How to authenticate an Omega watch

Updated April 17, 2017

Since 1885, Swiss manufacturer Omega has been producing luxury watches with high-quality standards and artistic workmanship and craftsmanship. Since each Omega watch is manufactured with great attention to detail, counterfeiters of Omega watches cannot match the precision and quality of an authentic product. If you don't want to spend hundreds of dollars for a fake Omega, or you just want to make sure your watch is authentic, there are a few details you can check.

Look at every piece of text on the front and back of the Omega watch. Since reproductions and fakes are often poor in quality, words are not always proofread for accuracy before shipment. Misspelled words, no matter how small an error, are a sure indication that the watch is not authentic.

Check the Omega watch dial for a strong glow and luminosity. Since Omega uses a substance called "LumiNova" on each of its dials, dials on counterfeit watches may emit a faint glow or produce no luminosity at all. To check the luminosity, turn off all the lights and observe the dial's glow.

Examine the face of the watch for dirt or dust trapped underneath the frame or glass. If there is hair, dust or dirt underneath the glass screen, it is because of poor workmanship in counterfeit factories. You can also check the workmanship of the date wheel with your magnifying glass. If the numbers on the date wheel are slightly blurry instead of crisp, the watch is likely not authentic.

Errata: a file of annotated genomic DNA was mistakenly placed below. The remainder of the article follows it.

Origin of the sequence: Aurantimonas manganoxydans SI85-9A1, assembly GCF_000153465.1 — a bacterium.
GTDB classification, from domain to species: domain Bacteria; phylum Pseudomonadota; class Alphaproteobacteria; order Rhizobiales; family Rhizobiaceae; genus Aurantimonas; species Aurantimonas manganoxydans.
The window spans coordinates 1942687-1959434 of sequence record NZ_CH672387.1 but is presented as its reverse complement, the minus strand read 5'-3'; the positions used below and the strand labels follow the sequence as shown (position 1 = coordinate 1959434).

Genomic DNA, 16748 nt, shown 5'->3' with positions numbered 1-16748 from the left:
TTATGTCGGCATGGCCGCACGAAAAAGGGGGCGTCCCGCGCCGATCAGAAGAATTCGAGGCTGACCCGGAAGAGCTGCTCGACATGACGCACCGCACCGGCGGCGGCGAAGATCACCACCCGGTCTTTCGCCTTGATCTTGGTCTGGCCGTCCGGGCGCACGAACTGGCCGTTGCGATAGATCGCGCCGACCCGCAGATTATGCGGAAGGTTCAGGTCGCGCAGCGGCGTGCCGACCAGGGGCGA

Take your Omega watch to an appraiser. The appraiser will have the necessary equipment, and know exactly what to look for in verifying the watch's authenticity. Depending on the appraiser, he may give you a certificate of authenticity with his signature on it.


Purchase your watch from an Omega dealer to ensure you are getting an authentic product.


For purchases online, unless the pictures are very detailed, it is hard to determine whether an Omega watch is authentic. You must be able to see the details clearly on the watch to tell whether it is authentic or counterfeit. Avoid purchasing Omega watches online, and visit your local Omega retailer.

Things You'll Need

  • Magnifying glass
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About the Author

Chang Lin has been writing professionally since 2010. He has written scripts for the National Science Foundation and short films that have won awards at film festivals. Lin holds a Bachelor of Arts in scriptwriting from the University of North Texas.